Photo by Keith Ferris/CIA
This post is the first of a two-part series on the author's quest for victory at the Bocuse d'Or USA.
In the summer of 1998, when I was the sous chef at Arizona 206 in New York City, I read about the upcoming Bocuse d'Or USA competition at the Culinary Institute of America's Graystone campus in St. Helena, California. The winner would represent the USA at the international Bocuse d'Or in Lyon, France, one of the world's most prestigious cooking competitions. The simple prospect of representing America in any international contest sounded intriguing, so I went to task preparing recipes and took the necessary photographs of my completed platters. I dropped my application in the mail, and a month later I got the surprising invitation to the competition.
With little money and no support from my employer, I felt the need to decline. But my father, in typical form, insisted that I go and cashed in frequent flyer miles so we could make the trip to Napa for a weekend of winery tours and culinary competition. I had not mentioned that I was in need of a commis and was packing chef's whites his size. He reluctantly agreed and proceeded to help me cook for the likes of Paul Bocuse, Georges Perrier, Gary Danko, Roland Passot, and Jean Banchet. The gala dinner continues to be one of my most cherished memories. We placed fifth; the top four went to Chicago to compete for Lyon and culinary glory. I was frustrated but realized Chicago would have been a financial burden, and my cuisine was far from the Bocuse d'Or style the top finishers had possessed. I returned to New York with a hunger to return one day as a stronger competitor.
The process of developing a Bocuse d'Or platter is a series of ups and downs. You need to have speed, great flavors, and high-impact presentations.
As the years passed, for one reason or another I didn't submit an application. But I had always been puzzled by the lack of attention to such an amazing competition and was pleasantly surprised to see the sudden swell of support when Thomas Keller and Daniel Boulud got involved. Early this fall I started to think about giving it another go. I contacted one of my young chefs, Nate French, who works summers and vacations at Catch, my restaurant in Winchester, Massachusetts, while attending Hobart University. He is fast and intense, and had decided to pursue cooking after his graduation. He'd be home for school break, giving us time in January to train, and he was just young enough to compete in Lyon in 2011. I had the perfect commis. I submitted my application with letters of recommendation from Barbara Lynch and Normand Laprise, fully expecting an invitation. On my birthday, December 11th, we got the email. My wife, Meg, and I drank some champagne and I started preparations the following morning.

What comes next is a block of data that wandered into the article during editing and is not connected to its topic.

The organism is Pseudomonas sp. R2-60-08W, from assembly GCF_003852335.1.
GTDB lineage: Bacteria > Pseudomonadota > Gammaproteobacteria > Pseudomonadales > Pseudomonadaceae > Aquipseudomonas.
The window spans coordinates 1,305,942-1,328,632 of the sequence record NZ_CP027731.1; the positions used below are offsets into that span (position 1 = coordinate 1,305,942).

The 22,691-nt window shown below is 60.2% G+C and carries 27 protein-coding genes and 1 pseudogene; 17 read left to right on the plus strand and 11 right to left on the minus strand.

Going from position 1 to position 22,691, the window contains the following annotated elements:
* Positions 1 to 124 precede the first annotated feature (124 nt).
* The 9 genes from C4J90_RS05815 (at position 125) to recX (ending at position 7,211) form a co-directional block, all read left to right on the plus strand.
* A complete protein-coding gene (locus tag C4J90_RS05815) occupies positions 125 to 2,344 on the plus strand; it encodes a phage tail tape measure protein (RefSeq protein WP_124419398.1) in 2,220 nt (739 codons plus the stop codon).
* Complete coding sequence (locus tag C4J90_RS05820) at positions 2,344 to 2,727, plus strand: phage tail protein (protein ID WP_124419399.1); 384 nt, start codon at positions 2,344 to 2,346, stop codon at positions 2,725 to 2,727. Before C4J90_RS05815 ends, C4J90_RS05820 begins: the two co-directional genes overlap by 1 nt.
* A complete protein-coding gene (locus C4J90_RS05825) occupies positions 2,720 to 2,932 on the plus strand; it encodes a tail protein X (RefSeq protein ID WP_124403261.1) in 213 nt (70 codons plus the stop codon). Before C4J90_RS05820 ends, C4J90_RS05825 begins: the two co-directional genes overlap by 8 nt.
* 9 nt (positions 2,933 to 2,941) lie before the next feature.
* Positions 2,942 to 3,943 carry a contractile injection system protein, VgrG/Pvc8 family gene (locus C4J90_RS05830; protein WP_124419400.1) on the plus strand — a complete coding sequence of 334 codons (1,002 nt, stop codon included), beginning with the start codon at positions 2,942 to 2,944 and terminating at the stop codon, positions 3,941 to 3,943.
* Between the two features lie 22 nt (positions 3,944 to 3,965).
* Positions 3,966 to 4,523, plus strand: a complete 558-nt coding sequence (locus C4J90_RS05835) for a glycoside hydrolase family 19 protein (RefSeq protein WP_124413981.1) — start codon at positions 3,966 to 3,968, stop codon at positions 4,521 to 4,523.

We had two months. I began working through ideas with my team at Catch. The process of developing a Bocuse d'Or platter is a series of ups and downs. You need to have speed, great flavors, and high-impact presentations. I eventually decided to build our menu from strong concepts we had worked with at Catch: roasted salmon with baby turnips, rainbow chard, pear and dried fruit mostarda, verjus, lamb loin en crépinette with Provençal flavors, zucchini flan, charred lamb kidneys with caramelized onions and olives, and patty pan squash stuffed with braised lamb belly.
Nate and I also started working through each garnish. We unfortunately only had time for two full timed practice sessions, but we made positive changes in each. The final decision to encrust the salmon loin in mustard was made only days before we left. We spent eight hours meticulously packing for the competition. My father-in-law delivered his handmade wooden tart removers the day before our trip. Nate and I had the mindset that we were going to win and no one would get in our way. I had seen the list of competitors and felt comfortable with Nate at my side, but I wished we could have had more time to develop and perfect.